A large amount of work in residential electricity demand has relied on logit estimation of a disaggregated appliance stock. (See the seminal work by McFadden et al., 1977.) While this approach may be suitable for certain types of models with certain goals in mind, a simple formulation of an appliance stock equation may sometimes be appropriate. For example, if the goal is to estimate seasonal patterns in elasticities employing a national micro-data set (as in the National Interim Energy Consumption Survey 1978-1979; see U.S. Department of Energy, 1980), then it may be appropriate to develop an appliance stock equation to predict the size of an appliance stock index (approximating a continuous variable). The present appliance stock equation is part of a three-equation model that is estimated in log-linear form via 2SLS.



Conditional Demand Analysis for Estimating Residential End-Use Load Profiles

Dennis J. Aigner, Cynts Sorooshian, and Pamela Kerwin

Year: 1984
Volume: Volume 5
Number: Number 3
DOI: 10.5547/ISSN0195-6574-EJ-Vol5-No3-6
View Abstract

Abstract:
This paper reports some preliminary results from an ongoing study that uses regression methods to break down total household load into its constituent parts, each associated with a particular electricity-using end use or appliance. The data base used for this purpose consists of 15-minute integrated demand readings on a random sample of statistical control group customers from the Los Angeles Department of Water and Power TOD (time of day)-pricing experiment for the months of August 1978 (132 customers), 1979 (108 customers), and 1980 (80 customers). Twenty-four regression equations are fitted, each one aimed at explaining variation in the time-averaged load (averaged over days of the month) over customers as a function of temperature, house size, and binary indicator variables that indicate the presence or absence of each of the end uses of interest. This sort of method for extracting the individual contributions of end uses to total household load has become known as conditional demand analysis (Parti and Parti, 1981). The success of this method for isolating end-use loads statistically, without direct metering of the appliance, depends crucially on whether the ownership patterns of appliances are well mixed. For example, if (as in our sample) everyone owns at least one refrigerator, it will be impossible to isolate refrigerator load. Similarly,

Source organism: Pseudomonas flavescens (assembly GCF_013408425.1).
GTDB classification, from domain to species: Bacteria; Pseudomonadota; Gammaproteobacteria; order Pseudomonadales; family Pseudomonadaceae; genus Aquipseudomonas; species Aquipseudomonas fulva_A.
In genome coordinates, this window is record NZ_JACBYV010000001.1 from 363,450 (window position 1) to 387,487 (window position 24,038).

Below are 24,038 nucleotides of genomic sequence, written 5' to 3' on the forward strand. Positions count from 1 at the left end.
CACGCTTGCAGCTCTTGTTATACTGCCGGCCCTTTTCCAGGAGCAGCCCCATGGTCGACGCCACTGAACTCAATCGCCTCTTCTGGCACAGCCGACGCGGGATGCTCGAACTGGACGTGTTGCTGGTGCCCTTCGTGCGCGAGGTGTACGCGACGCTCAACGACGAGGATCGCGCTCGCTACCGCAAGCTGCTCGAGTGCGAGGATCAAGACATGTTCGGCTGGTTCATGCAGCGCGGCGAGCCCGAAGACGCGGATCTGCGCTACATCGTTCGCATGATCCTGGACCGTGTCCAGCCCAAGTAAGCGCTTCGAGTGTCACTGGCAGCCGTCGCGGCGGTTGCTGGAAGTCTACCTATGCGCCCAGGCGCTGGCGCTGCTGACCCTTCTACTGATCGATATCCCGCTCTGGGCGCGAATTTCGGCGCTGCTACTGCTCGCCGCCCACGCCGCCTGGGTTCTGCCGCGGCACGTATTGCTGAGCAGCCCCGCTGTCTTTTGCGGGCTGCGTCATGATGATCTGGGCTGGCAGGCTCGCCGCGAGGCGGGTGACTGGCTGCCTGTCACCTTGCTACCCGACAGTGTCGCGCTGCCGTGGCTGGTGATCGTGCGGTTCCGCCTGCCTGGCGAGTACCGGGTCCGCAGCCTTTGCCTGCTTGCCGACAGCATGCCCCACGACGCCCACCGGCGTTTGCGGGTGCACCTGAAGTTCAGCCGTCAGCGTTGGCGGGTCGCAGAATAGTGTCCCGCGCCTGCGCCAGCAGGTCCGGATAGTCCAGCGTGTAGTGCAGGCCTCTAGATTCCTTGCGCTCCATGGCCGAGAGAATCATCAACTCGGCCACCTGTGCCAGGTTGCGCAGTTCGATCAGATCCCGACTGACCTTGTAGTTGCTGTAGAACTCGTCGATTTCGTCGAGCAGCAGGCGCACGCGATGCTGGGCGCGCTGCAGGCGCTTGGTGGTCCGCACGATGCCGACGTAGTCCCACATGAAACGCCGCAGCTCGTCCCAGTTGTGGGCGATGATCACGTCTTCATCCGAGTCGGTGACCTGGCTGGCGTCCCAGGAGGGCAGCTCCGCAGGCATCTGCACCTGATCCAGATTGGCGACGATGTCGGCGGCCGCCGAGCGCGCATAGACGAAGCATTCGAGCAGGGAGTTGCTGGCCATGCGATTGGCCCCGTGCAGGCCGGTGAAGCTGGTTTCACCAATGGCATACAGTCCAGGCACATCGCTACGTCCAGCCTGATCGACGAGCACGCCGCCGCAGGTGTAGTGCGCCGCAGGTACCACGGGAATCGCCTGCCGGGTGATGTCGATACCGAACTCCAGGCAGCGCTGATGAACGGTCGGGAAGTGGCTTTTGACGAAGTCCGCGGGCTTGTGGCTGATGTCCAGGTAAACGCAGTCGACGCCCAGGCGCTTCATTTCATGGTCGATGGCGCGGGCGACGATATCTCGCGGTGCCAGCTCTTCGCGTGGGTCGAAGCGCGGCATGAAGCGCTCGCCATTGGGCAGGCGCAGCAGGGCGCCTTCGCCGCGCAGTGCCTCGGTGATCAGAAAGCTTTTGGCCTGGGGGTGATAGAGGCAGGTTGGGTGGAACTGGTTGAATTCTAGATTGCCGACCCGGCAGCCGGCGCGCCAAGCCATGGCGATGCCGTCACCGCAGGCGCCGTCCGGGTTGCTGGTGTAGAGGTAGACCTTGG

Will Mandatory Conservation Promote Energy Efficiency in the Selection of Household Appliance Stocks?

Jeffrey A. Dubin

Year: 1986
Volume: Volume 7
Number: Number 1
DOI: 10.5547/ISSN0195-6574-EJ-Vol7-No1-7
View Abstract

Abstract: